Create your own Netflix

Dylan McKenna, Technology Reporter

In a late July shareholder update, Netflix, the popular media streaming service, announced they have over 50 million subscribers. It’s easy to see why:  Eight bucks a month grants access to a ton of digital content. But what if you’re one of those people that already own a bunch of digital content? Whether it’s music, movies, or tv shows, there is a way to watch your own personal media from anywhere, just like Netflix.

It’s called Plex and it is a software package that allows you to organize and access all of your digital content. Once you set up the service, you can watch the media you already own from anywhere in the world. Plex is not a ‘cloud’ service. You do not upload all of your content to some website in order to watch it. Instead, you create your own server that hosts the Plex platform.

It might sound daunting and there may be a bit of startup cost to all this, but it’s really easy and totally worth it in the end. Just like any website, it has to be hosted on a computer somewhere, and in this case that somewhere is in your house.

The benefits to this have already been mentioned. You don’t need to upload all of your movies to someone else’s server, but you will need a spare computer that is capable of hosting your little media platform. That computer doesn’t need to be top of the line, as long as it has enough storage capacity for all your media and runs at a slightly better than snails’ pace, you’ll be good.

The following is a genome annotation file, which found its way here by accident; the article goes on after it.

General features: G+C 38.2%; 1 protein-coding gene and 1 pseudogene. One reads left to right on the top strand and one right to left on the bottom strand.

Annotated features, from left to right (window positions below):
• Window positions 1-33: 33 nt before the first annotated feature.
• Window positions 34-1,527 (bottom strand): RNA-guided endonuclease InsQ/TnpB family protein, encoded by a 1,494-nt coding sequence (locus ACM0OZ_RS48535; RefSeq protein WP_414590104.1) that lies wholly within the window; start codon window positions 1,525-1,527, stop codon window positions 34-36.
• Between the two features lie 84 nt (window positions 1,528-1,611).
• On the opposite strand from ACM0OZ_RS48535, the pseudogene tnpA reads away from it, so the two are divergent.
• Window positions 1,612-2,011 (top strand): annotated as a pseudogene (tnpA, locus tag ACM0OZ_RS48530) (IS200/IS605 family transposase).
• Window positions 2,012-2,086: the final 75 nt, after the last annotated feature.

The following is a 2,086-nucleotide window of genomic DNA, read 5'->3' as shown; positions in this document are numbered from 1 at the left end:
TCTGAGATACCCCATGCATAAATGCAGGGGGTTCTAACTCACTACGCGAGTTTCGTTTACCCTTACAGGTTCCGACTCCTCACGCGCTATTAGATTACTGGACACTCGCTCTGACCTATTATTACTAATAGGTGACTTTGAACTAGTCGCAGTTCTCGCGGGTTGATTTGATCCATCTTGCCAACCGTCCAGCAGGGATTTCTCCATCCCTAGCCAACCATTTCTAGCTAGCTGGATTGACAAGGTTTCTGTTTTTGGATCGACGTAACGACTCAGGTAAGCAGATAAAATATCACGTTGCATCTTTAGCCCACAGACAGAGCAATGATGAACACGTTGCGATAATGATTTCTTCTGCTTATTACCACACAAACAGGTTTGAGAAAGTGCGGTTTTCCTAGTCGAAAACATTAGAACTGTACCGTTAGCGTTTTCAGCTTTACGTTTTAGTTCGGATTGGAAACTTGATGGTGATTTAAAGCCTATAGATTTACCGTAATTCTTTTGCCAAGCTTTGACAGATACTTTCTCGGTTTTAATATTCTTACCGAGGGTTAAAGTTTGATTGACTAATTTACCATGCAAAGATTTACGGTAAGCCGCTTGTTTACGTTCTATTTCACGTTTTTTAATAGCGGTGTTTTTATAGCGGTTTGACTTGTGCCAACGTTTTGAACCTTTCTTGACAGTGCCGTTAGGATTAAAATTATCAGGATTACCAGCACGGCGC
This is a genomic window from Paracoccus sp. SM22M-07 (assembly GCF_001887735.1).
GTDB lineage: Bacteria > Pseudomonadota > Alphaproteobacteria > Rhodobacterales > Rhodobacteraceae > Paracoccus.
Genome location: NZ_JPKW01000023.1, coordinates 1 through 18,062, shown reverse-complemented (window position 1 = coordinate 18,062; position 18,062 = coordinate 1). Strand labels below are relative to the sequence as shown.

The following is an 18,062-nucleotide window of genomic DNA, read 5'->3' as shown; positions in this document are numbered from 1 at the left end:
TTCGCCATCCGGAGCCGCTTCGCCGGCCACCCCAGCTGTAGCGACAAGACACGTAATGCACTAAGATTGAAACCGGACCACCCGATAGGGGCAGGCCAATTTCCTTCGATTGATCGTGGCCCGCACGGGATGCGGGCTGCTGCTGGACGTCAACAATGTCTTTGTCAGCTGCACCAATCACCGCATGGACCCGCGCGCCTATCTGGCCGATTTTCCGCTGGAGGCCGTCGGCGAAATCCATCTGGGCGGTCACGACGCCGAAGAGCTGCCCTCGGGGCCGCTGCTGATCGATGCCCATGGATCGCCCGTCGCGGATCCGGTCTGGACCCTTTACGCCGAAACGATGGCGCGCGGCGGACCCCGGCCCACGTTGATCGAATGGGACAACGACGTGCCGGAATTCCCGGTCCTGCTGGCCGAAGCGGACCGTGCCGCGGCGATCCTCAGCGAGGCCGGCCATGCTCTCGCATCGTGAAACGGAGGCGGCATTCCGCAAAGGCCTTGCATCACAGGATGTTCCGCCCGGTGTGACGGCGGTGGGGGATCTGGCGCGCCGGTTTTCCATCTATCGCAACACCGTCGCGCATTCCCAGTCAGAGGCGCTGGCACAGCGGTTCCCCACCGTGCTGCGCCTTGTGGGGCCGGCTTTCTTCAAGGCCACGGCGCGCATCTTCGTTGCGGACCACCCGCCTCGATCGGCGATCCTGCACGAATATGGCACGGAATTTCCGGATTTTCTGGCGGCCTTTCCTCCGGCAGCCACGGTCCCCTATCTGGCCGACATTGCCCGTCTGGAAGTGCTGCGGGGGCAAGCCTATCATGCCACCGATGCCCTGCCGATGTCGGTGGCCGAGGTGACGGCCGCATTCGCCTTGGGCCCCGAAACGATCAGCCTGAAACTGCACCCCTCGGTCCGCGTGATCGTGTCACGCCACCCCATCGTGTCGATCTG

You will also need to have a decent router for your LAN and a good internet connection to access your media from outside the house. The Comcast or Verizon routers you get when you sign up for an internet package will do just fine. You may also want to hardwire your server to your network, as WiFi can be a bit temperamental when seeing a lot of activity.

So let’s say you’ve got the hardware and the internet connection. All you have to do now is download the free Plex Media Server application onto the computer. Once set up, Plex will index all of your media, and automatically download any missing metadata. That means that if you’ve got a video file entitled “Anchorman,” it will automatically make the name of your video “Anchorman: The Legend of Ron Burgundy” and attach a picture, as well as download the description and all the normal stuff you would find on the back of the DVD. Best of all, it does all of this inside of an easy to use and beautiful user interface.

At this point, from anywhere on your LAN (any computer in the same house as your media server) you can watch all of your media, just like Netflix. And you’re not limited to watching your media on a computer. Plex currently has apps available for Android and iPhone, and also has apps for Smart TV’s, Roku, Chromecast, and Xbox for a small one time fee unless you’re a paying customer with a ‘Plex Pass.’

The monthly, yearly, or lifetime subscription fee allows Plex to download trailers for unwatched media, and allows you to setup different users to access your server. With a simple port forward on your router, you can enjoy Plex from outside your home as well.

 Plex is not a replacement for Netflix, but it might be a good addition for someone who has a ton of media scattered around the house. Check it out at, and let me know how you organize your media below in the comments section.